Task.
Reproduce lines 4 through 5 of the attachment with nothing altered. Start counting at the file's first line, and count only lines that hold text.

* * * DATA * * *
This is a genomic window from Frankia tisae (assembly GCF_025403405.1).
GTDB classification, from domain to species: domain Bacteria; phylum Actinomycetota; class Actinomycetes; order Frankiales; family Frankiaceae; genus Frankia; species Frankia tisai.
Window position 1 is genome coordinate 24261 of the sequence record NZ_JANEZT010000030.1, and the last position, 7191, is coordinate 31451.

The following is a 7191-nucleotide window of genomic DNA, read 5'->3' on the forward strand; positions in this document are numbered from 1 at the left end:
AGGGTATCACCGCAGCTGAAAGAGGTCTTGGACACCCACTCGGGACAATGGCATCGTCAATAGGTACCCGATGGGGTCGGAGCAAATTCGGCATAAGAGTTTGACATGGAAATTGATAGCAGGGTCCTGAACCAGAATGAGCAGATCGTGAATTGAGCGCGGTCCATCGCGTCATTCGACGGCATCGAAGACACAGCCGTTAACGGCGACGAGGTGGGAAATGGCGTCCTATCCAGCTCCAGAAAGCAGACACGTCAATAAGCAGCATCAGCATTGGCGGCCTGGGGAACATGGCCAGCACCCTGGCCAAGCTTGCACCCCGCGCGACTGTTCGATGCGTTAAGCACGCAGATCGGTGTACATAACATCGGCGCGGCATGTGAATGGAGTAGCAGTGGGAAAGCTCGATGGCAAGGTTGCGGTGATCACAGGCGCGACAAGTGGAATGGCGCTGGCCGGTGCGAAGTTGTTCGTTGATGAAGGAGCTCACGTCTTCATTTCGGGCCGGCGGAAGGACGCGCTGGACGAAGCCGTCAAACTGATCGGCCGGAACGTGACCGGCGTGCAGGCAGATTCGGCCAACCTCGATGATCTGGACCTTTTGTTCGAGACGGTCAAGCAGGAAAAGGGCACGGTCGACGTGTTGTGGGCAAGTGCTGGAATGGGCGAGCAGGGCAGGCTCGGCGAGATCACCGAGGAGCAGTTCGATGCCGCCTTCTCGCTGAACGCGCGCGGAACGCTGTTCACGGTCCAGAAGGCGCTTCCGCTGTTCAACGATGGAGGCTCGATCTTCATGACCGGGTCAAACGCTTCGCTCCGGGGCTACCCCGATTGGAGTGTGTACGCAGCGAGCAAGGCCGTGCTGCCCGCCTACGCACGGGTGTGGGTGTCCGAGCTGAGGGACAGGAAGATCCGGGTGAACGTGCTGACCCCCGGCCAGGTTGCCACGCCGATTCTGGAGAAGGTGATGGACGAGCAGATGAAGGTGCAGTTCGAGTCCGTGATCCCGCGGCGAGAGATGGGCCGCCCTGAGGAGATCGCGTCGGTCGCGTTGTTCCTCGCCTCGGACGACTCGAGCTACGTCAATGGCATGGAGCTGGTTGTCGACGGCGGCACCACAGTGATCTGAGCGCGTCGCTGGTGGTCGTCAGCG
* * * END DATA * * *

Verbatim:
The following is a 7191-nucleotide window of genomic DNA, read 5'->3' on the forward strand; positions in this document are numbered from 1 at the left end:
AGGGTATCACCGCAGCTGAAAGAGGTCTTGGACACCCACTCGGGACAATGGCATCGTCAATAGGTACCCGATGGGGTCGGAGCAAATTCGGCATAAGAGTTTGACATGGAAATTGATAGCAGGGTCCTGAACCAGAATGAGCAGATCGTGAATTGAGCGCGGTCCATCGCGTCATTCGACGGCATCGAAGACACAGCCGTTAACGGCGACGAGGTGGGAAATGGCGTCCTATCCAGCTCCAGAAAGCAGACACGTCAATAAGCAGCATCAGCATTGGCGGCCTGGGGAACATGGCCAGCACCCTGGCCAAGCTTGCACCCCGCGCGACTGTTCGATGCGTTAAGCACGCAGATCGGTGTACATAACATCGGCGCGGCATGTGAATGGAGTAGCAGTGGGAAAGCTCGATGGCAAGGTTGCGGTGATCACAGGCGCGACAAGTGGAATGGCGCTGGCCGGTGCGAAGTTGTTCGTTGATGAAGGAGCTCACGTCTTCATTTCGGGCCGGCGGAAGGACGCGCTGGACGAAGCCGTCAAACTGATCGGCCGGAACGTGACCGGCGTGCAGGCAGATTCGGCCAACCTCGATGATCTGGACCTTTTGTTCGAGACGGTCAAGCAGGAAAAGGGCACGGTCGACGTGTTGTGGGCAAGTGCTGGAATGGGCGAGCAGGGCAGGCTCGGCGAGATCACCGAGGAGCAGTTCGATGCCGCCTTCTCGCTGAACGCGCGCGGAACGCTGTTCACGGTCCAGAAGGCGCTTCCGCTGTTCAACGATGGAGGCTCGATCTTCATGACCGGGTCAAACGCTTCGCTCCGGGGCTACCCCGATTGGAGTGTGTACGCAGCGAGCAAGGCCGTGCTGCCCGCCTACGCACGGGTGTGGGTGTCCGAGCTGAGGGACAGGAAGATCCGGGTGAACGTGCTGACCCCCGGCCAGGTTGCCACGCCGATTCTGGAGAAGGTGATGGACGAGCAGATGAAGGTGCAGTTCGAGTCCGTGATCCCGCGGCGAGAGATGGGCCGCCCTGAGGAGATCGCGTCGGTCGCGTTGTTCCTCGCCTCGGACGACTCGAGCTACGTCAATGGCATGGAGCTGGTTGTCGACGGCGGCACCACAGTGATCTGAGCGCGTCGCTGGTGGTCGTCAGCG